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The drive to move public services off the Treasury books and into the private sector might help the private sector employment statistics, but where is the evidence that it will improve public services?
To take one example from your article “The great Civil Service sell-off” (1 May), the Land Registry has cut fees to the public consistently over the past 20 years, returned a profit to the Treasury and maintains a 97 per cent customer satisfaction level. How many privatised services – gas, rail, electricity etc – can point to such a record?
The FDA, the union for senior managers and professionals in public service, believes there is a strong case for reforming the Civil Service – this is why the FDA launched a plan for Civil Service reform in Parliament last week – but reform should not mean the incremental transfer of public services to the private sector with little or no future public accountability.
As government services is one of the few sectors of the economy that actually generates positive GDP results, while UK economic growth remains in a parlous state, employees and the public alike will look for a compelling justification for mutualising, privatising or otherwise transferring government services out of the Civil Service.
Naomi Cooke, FDA Assistant General Secretary, London SE1
We welcome the Government’s interest in mutualisation and the possible benefits it might bring to parts of the public sector and the Civil Service. The “nudge unit” will understand the motivational power of staff owning their own enterprise. It is the right place to start.
We are clear though, that the current proposals – if they only require 25 per cent staff ownership – will not necessarily result in true mutuals. Mutuals need to set be up as having a controlling stake held by the members – whether staff or users – rather than outside investors, alongside the values and principles that will be shared with the best public services.
Our hope, if these proposals do go ahead, is that the new mutuals will follow a path that eventually makes them more mutual and gives the employees a greater stake in the business. Evidence shows that bottom-up rather than top-down structures often work better in the long run.
Ed Mayo, Secretary General, Co-operatives UK, Manchester
A vote for Ukip is a vote for Labour
The only result of thousands of Tories voting for a Ukip candidate, in the county elections, or at a general election, will be the return of a Labour candidate, and a Labour-controlled county council, or a Labour government.
My standard of living is still suffering from what Gordon Brown did to it, and I don’t want to see him, or his like, returned to power ever again. However, if that is what those so-called Tories want, then why not have the courage to vote Labour, instead of making Ukip the scapegoat, and still ruin life for the rest of us?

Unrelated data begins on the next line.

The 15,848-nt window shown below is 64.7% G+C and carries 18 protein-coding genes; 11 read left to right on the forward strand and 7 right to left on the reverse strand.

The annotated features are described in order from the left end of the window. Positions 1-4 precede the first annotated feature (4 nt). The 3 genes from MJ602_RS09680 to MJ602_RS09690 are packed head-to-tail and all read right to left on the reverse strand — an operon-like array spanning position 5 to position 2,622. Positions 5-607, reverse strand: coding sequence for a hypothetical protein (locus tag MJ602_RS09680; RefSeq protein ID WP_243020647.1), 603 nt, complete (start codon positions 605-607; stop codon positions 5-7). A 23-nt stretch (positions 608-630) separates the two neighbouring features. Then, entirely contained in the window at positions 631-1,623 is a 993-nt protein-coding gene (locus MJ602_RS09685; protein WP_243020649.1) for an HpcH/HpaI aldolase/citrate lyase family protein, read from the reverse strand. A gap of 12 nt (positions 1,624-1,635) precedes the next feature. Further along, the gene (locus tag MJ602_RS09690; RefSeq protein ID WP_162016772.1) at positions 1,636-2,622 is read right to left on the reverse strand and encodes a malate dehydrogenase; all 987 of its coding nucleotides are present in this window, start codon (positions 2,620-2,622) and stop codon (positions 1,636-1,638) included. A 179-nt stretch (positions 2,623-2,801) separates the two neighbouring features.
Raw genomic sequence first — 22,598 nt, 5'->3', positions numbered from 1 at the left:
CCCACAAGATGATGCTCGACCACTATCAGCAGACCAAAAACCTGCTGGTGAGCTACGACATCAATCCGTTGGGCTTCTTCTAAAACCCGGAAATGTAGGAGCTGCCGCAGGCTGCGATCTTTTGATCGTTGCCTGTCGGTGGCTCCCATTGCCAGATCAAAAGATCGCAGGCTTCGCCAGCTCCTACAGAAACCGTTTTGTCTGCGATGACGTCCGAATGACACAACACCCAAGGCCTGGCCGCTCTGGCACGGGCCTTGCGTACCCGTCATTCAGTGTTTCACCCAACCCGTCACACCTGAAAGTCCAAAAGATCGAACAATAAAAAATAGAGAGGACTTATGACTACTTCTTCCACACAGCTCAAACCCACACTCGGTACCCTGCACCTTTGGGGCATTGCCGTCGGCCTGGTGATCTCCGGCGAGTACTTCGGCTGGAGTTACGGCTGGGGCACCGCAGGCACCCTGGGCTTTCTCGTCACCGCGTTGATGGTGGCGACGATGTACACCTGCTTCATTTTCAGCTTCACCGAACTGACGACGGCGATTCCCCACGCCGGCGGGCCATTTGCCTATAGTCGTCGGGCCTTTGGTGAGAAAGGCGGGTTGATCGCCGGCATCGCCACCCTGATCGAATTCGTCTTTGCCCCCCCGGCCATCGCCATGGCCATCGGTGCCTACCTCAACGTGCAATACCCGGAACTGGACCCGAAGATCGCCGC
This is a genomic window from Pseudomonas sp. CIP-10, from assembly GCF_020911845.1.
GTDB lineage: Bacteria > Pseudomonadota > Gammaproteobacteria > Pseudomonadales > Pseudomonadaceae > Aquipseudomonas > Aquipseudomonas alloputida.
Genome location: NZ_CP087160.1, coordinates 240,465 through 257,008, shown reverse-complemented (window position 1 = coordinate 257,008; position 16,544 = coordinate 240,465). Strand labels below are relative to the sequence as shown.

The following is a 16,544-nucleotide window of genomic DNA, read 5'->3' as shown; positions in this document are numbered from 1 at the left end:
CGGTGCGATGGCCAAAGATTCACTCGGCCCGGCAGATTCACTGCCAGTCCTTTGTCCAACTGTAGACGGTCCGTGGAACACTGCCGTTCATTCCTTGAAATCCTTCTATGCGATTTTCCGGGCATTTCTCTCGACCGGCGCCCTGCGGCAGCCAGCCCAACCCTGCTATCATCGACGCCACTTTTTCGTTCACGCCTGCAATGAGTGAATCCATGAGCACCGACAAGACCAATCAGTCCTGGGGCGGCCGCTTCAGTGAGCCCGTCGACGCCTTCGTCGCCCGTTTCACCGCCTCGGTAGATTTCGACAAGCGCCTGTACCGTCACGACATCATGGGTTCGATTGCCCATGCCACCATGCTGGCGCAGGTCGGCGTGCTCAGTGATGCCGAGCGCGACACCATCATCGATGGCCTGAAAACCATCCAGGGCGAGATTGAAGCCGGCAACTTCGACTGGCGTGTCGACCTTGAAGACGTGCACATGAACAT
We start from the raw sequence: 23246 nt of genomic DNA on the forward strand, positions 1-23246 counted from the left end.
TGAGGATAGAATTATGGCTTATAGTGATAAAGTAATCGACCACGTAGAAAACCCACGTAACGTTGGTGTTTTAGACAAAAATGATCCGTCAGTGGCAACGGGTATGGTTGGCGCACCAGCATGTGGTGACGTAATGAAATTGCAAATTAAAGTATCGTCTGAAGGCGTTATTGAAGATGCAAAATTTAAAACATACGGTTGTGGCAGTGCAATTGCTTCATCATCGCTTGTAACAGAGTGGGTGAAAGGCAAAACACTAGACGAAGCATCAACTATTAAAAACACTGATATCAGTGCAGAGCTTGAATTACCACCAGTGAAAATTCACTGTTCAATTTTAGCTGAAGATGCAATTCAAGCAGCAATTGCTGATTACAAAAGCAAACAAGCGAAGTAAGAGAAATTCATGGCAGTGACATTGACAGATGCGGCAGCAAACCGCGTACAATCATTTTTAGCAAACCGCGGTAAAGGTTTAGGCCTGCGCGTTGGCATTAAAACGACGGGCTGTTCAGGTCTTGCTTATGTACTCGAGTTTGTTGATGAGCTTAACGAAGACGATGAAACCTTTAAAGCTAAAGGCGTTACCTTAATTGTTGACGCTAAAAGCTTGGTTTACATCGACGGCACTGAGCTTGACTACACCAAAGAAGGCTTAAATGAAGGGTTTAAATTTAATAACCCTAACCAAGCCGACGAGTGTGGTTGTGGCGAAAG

No amount of voting Ukip is going to give them the boost that they badly want, an MP at Westminster. Nigel Farage is only an MEP because of the ridiculous PR system wished on us by the EU.
Alan Carcas, Liversedge, West Yorkshire
Ukip proposes to put major planning applications to local vote (“Selling Points: Ukip’s manifesto”, 1 May). Since most communities can be expected to reject large housing developments, let alone waste disposal sites, prisons or power stations, perhaps Ukip could explain by what mechanism they will be able to ensure we have the infrastructure we need.
Jonathan Wallace, Newcastle upon Tyne
Twisted minds of the bombers
Looking at the pictures of the six men who plotted to bomb an English Defence League rally (1 May) I find it incomprehensible how these British-born Islamists could reconcile themselves any longer with living under the reign of the Queen they denounce as infidel. Their rightful home is obviously in the desert of Arabia, where they would find the inspiration to slaughter fellow Muslims in Muslim lands, as is happening in Mesopotamia, Pakistan, Syria, Libya and elsewhere.
These British youth were not born with such a dead look in their eyes and murderous hatred of their fellow citizens in their hearts. It is imperative that the leadership of mosques in Britain is held accountable for their ideological and financial links with the heart of darkness that rules over the two holy sites in Arabia. Only then will we be safe from the atrocities of these twisted minds.
M A Qavi, London SE3
Means-tested pensioner ‘perks’
Is it possible that one of the politicians, from any party, proposing to withdraw, reduce or means-test so-called pensioner perks could come clean and be more specific as to how they would do this?
Are they suggesting that the benefits be withdrawn from pensioners with an income above a particular figure, or will they be fully means-tested? In the latter case, I would imagine that this means that those with savings above a specified threshold would lose their perks even if they have low incomes – that would mean a penalty for those who have been prudent enough to put a little money by in anticipation of their retirement.